I'll add that it is exactly because journalism has gotten so weak and stories like this were ignored that we suddenly find, too late, that there has been so much questionable dealing with banks and mortgages.

As Thomas Jefferson stated so stridently, a strong press is necessary to maintain a strong and healthy country.

By: Anonymous on 7/26/08

This is another legitimate business story. Just because there is a story written shouldn't automatically imply a "scandal."

What has been presented are interesting facts about a a local financial institution that many folks around here are connected with. It is an absolutely legitimate news story.

Perhaps what has happened is that our other local news sources have been so incredibly soft, so fearful of reporting on anything that might put a business in any type of unfavorable light, that now run-of-the-mill business reporting is considered extreme and sensational.

Why are people objecting to this kind of basic story? Are they connected? Do they have something to hide? Is there more to the story that they hope won't be revealed?

By: Anonymous on 7/26/08

My $$ isn't going to be jeopardized because of their greedy practices. I'm taking my money and running.

By: Anonymous on 7/26/08

How can this not be newsworthy?? The FDIC took over two other banks this afternoon. Remember people lining up to get their deposits from Indy Mac Bank? That's what happens when you put your head in the sand and say it won't happen here because its a local community bank. A $5 Million difference is newsworthy. The OCC making an adjustment says that their reporting was mismanaged. That is newsworthy. If you haven't noticed, a wave of banks are starting to fail. I'm surprised that no one else has reported on this. The Tribune did a report on the local banks and asked the bank presidents how their bank was doing. Of course, they all said things were great. That's not newsworthy. The fact that the numbers says that most local banks are hurting, however, is newsworthy. Look it up at 2nd QTR numbers will be reported soon, and I suspect that it will look even worse.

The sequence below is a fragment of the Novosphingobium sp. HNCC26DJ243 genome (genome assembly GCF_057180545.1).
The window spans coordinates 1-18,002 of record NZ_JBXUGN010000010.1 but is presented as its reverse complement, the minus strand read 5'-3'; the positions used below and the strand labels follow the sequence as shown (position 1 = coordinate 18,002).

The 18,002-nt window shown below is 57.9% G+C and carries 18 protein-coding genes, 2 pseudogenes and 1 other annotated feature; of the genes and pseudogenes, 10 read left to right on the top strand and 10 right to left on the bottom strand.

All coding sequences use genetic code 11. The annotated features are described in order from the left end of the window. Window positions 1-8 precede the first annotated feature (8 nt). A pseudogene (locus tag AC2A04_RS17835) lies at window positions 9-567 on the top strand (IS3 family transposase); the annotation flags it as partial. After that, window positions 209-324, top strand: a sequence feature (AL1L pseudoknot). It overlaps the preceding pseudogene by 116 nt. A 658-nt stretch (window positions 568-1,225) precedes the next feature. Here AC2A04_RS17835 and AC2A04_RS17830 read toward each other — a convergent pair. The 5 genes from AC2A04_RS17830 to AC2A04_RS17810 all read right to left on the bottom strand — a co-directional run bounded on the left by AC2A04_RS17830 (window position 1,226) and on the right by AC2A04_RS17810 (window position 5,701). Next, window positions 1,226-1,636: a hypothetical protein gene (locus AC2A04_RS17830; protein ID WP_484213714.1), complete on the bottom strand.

By: Anonymous on 7/25/08

Why is it that you never report anything positive. This is a true community bank that does everything it can to contribute to our community. Why not give them credit for being the only bank that has people dedicated to helping non-profits? Their situation is no different than any other bank big or small in this economy.

By: Anonymous on 7/25/08

Karen – I thought you are supposed to be reporting on things that matter. Why are you always trying to make something out of nothing? Look at the national news this is happening to banks all across the country. Shame on you for trying to create a story out of nothing and picking on our local banks because you think there is some big scandal in your backyard.

By: Anonymous on 7/25/08

By: Anonymous on 7/25/08

Didn't these guys take over a loan that estate had in San Miguel thats now in default. The guys who grade over some historical parts of the mission that housed native americans.

By: Anonymous on 7/25/08

There are some interesting default notices this week – more of the same from the usual debtors and lenders

Just click on my name for the link.